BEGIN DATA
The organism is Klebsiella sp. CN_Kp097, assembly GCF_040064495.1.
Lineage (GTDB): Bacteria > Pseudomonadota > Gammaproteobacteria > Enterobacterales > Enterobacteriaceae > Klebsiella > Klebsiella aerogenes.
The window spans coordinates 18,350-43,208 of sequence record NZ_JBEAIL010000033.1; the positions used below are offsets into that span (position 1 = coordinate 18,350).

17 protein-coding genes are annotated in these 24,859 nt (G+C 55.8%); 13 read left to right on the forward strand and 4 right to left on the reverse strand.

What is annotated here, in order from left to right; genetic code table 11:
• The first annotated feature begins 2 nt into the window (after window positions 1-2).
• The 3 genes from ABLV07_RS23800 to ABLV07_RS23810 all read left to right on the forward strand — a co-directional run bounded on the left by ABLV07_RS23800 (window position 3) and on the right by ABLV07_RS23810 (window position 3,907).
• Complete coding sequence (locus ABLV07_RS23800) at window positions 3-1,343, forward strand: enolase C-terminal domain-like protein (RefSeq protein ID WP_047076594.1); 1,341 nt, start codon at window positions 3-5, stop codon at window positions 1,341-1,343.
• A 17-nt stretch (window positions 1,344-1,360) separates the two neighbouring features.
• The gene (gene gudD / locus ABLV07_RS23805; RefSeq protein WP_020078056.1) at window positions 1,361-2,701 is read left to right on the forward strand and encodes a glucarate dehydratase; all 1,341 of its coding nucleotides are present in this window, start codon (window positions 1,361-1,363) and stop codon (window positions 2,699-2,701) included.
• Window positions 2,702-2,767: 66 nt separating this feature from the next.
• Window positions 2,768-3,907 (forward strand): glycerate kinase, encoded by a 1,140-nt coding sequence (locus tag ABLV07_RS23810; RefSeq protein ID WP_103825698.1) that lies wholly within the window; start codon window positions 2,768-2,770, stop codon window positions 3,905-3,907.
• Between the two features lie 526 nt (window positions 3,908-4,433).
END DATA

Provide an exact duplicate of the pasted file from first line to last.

The organism is Klebsiella sp. CN_Kp097, assembly GCF_040064495.1.
Lineage (GTDB): Bacteria > Pseudomonadota > Gammaproteobacteria > Enterobacterales > Enterobacteriaceae > Klebsiella > Klebsiella aerogenes.
The window spans coordinates 18,350-43,208 of sequence record NZ_JBEAIL010000033.1; the positions used below are offsets into that span (position 1 = coordinate 18,350).

17 protein-coding genes are annotated in these 24,859 nt (G+C 55.8%); 13 read left to right on the forward strand and 4 right to left on the reverse strand.

What is annotated here, in order from left to right; genetic code table 11:
• The first annotated feature begins 2 nt into the window (after window positions 1-2).
• The 3 genes from ABLV07_RS23800 to ABLV07_RS23810 all read left to right on the forward strand — a co-directional run bounded on the left by ABLV07_RS23800 (window position 3) and on the right by ABLV07_RS23810 (window position 3,907).
• Complete coding sequence (locus ABLV07_RS23800) at window positions 3-1,343, forward strand: enolase C-terminal domain-like protein (RefSeq protein ID WP_047076594.1); 1,341 nt, start codon at window positions 3-5, stop codon at window positions 1,341-1,343.
• A 17-nt stretch (window positions 1,344-1,360) separates the two neighbouring features.
• The gene (gene gudD / locus ABLV07_RS23805; RefSeq protein WP_020078056.1) at window positions 1,361-2,701 is read left to right on the forward strand and encodes a glucarate dehydratase; all 1,341 of its coding nucleotides are present in this window, start codon (window positions 1,361-1,363) and stop codon (window positions 2,699-2,701) included.
• Window positions 2,702-2,767: 66 nt separating this feature from the next.
• Window positions 2,768-3,907 (forward strand): glycerate kinase, encoded by a 1,140-nt coding sequence (locus tag ABLV07_RS23810; RefSeq protein ID WP_103825698.1) that lies wholly within the window; start codon window positions 2,768-2,770, stop codon window positions 3,905-3,907.
• Between the two features lie 526 nt (window positions 3,908-4,433).